“There’s a real expectation that companies will seize on the ‘right to disconnect’ as a protective measure,” said Xavier Zunigo, a French workplace expert, as a new survey on the subject was published in October.
“At the same time, workers don’t want to lose the autonomy and flexibility that digital devices give them,” added Zunigo, who is an academic and director of research group Aristat.
The measure was introduced by labour minister Myriam El Khomri, who commissioned a report submitted in September 2015 which warned about the health impact of “info-obesity” which afflicts many workplaces.
Under the new law, companies will be obliged to negotiate with employees to agree on their rights to switch off and ways they can reduce the intrusion of work into their private lives.
If a deal cannot be reached, the company must publish a charter that would make explicit the demands on, and rights of, employees out-of-hours.
Trade unions which see themselves as guardians of France’s highly protected workplace and working week of 35 hours have long demanded action. However, the new “right to disconnect”, part of a much larger and controversial reform of French labour law, foresees no sanction for companies which fail to define it.
French newspaper Libération praised the move in an editorial on Friday, saying the law was needed because “employees are often judged on their commitment to their companies and their availability”.
Some large groups such as Volkswagen and Daimler in Germany or nuclear power company Areva and insurer Axa in France have already taken steps to limit out-of-hours messaging to reduce burnout among workers.
Some measures include cutting email connections in the evening and weekends or even destroying emails automatically that are sent to employees while they are on holiday.
A study published by French research group Eleas in October showed that more than a third of French workers used their devices to do work out-of-hours every day. About 60% of workers were in favour of regulation to clarify their rights.
But computing and work-life balance expert Anna Cox from University of College London (UCL) said companies must take into account demands from employees for both protection and flexibility. “For some people, they want to work for two hours every evening, but want to be able to switch off between 3 and 5pm when they pick their kids up and are cooking dinner,” she said. Others are happy to use their daily commute to get ahead before they arrive in the office, she explained.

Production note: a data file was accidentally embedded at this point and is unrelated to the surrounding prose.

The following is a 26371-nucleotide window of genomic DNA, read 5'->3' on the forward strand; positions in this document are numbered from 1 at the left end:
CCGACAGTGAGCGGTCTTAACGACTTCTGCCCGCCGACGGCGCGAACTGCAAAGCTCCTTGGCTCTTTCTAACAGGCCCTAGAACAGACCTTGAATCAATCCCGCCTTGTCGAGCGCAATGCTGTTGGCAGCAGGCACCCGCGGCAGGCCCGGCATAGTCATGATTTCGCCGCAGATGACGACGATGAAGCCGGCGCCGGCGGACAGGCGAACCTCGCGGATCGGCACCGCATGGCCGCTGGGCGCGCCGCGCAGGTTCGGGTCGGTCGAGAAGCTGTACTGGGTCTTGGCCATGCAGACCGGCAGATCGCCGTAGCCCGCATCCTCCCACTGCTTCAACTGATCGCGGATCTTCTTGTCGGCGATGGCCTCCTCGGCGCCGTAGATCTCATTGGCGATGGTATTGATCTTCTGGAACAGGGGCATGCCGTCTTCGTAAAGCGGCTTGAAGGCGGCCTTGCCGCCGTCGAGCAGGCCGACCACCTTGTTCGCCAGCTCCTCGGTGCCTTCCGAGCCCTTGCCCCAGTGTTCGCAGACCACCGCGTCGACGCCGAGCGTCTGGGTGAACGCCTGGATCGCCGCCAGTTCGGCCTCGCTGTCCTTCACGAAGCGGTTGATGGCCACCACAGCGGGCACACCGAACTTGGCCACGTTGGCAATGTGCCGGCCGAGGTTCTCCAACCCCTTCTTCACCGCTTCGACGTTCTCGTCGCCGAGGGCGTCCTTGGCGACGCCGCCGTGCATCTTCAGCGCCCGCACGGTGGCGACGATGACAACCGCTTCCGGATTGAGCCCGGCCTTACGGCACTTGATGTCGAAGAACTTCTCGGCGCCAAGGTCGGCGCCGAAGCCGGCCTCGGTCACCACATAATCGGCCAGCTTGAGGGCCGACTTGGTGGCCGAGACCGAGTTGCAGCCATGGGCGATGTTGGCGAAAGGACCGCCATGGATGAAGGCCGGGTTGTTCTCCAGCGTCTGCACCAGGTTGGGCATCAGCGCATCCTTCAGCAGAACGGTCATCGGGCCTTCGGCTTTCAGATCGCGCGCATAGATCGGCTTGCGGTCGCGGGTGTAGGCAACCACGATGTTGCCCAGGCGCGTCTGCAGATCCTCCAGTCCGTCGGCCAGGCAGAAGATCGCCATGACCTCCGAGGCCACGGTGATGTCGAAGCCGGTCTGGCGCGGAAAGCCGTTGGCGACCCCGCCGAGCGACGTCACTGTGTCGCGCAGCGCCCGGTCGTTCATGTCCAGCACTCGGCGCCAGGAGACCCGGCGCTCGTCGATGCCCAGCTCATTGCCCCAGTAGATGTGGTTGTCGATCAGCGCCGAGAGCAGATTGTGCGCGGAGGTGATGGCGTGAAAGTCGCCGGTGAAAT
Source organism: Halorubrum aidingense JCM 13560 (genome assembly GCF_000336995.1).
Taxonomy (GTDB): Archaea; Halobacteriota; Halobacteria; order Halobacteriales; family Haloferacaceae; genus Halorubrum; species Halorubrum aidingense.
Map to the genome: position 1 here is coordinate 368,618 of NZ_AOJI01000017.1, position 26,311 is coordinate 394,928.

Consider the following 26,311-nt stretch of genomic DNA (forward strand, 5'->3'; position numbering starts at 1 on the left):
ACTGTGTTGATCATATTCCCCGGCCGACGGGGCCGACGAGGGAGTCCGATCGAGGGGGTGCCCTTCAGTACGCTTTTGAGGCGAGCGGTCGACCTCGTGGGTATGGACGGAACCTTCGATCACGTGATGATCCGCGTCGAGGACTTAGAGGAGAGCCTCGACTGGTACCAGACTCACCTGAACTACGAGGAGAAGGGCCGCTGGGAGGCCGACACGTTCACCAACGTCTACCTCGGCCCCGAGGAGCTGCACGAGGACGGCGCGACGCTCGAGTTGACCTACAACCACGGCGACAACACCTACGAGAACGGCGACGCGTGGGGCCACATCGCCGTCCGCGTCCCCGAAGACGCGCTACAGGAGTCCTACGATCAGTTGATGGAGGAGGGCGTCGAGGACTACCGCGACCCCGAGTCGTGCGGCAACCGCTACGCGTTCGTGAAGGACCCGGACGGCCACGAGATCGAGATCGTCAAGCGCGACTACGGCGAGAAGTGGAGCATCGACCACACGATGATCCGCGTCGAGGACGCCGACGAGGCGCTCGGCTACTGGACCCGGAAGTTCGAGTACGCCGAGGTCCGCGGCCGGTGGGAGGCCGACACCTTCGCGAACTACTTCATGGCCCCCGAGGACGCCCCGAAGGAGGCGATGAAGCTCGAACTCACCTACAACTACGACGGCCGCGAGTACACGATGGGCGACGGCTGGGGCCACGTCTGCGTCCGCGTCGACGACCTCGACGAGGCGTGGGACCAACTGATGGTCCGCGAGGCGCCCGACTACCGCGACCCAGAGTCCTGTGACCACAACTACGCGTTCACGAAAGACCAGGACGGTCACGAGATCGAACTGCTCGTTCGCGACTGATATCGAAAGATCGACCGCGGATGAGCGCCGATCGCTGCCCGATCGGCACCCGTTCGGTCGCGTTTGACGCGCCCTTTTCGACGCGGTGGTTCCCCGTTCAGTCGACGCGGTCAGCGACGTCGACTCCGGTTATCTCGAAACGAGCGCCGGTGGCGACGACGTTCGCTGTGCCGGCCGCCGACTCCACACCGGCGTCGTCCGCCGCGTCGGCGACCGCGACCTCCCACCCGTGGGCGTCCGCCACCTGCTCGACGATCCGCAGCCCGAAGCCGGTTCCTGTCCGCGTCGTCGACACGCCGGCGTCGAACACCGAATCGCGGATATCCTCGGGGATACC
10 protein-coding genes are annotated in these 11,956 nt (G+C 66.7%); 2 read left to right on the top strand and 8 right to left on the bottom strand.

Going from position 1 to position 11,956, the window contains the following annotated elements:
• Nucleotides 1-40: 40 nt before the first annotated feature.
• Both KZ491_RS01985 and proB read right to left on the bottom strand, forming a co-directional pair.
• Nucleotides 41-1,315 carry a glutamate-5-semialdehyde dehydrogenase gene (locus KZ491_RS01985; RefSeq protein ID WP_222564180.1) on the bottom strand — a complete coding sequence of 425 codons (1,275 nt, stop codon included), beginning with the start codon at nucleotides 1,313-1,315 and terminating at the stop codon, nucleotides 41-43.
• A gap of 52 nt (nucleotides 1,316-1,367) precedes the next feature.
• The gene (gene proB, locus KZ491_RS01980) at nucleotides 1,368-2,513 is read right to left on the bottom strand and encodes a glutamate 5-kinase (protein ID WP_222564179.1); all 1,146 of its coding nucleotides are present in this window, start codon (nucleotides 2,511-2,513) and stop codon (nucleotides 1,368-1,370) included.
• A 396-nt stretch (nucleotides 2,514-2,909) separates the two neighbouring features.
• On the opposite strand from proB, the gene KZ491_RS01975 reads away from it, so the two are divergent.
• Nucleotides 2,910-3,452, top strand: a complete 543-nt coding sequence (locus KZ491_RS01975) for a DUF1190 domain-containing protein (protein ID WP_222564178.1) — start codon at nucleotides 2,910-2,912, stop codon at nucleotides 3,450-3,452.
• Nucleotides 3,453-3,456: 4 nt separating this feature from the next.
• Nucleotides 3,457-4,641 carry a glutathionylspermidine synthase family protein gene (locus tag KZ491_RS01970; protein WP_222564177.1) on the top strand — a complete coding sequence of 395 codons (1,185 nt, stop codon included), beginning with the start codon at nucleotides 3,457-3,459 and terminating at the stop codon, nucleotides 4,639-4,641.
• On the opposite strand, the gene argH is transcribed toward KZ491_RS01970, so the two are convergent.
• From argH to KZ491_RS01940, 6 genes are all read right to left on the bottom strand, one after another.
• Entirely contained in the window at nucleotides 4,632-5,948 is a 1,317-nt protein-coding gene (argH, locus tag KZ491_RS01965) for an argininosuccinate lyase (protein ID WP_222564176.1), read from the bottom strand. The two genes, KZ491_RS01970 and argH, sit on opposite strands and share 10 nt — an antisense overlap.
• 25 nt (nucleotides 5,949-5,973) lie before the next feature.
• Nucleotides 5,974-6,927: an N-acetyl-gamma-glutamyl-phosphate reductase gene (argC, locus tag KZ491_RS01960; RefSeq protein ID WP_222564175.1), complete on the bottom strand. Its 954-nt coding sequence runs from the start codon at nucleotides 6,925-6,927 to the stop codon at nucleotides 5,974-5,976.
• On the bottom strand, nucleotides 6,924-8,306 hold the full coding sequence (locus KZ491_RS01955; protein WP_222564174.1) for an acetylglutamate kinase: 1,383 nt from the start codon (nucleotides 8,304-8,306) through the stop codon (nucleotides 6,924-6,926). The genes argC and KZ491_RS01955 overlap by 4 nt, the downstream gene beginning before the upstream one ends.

Furthermore, she said the world of work was changing as rapidly as the technology, with more and more employees working remotely or with colleagues in other time zones. “Some of the challenges that come with flexibility are managing those boundaries between work and home and being able to say ‘actually I am not working now’,” she said.
One of the positive effects of the law will be to encourage “conversations with people working together about what their expectations are”, said Cox.
By Guest Nicole
I just spoke with my friend, she is a need greater and is serving in a rural place where there is no electricity, and conditions are not ok, so bad that she told me that she honestly does not imagine me visiting there, although I visit her everywhere she goes...the thing is that the small congregation of around 20 publishers was smart and attending the regional convention was so expensive for them that they decided to buy a modern second hand TV at a bargain price. They had the 3 days regional convention virtually, using a generator, the elder downloaded the assembly program, despite it being an assembly with a different accent they still enjoyed it. There is another story behind to get the generator working, the computer and cable that connects the computer to the TV, but I don't want to make a large story, it is clear that Jehovah helped them.
My point is that I am glad they are using technology, that is how it should be, and not making people spend money they don't have and making them feel bad when they are not able to attend assemblies due to money problems.
By Guest Nicole
Silicon Valley's Aloft Cupertino hotel, just spitting distance from Apple's headquarters near San Francisco, presented their newest high-tech employee, Wednesday, introducing Botlr the robotic butler.
By Guest Nicole
Published on Apr 11, 2016
It turns out that FBI director James Comey covers his laptop camera with tape, just like any NSA-fearing citizen should - an admission that has generated hilarity on social media.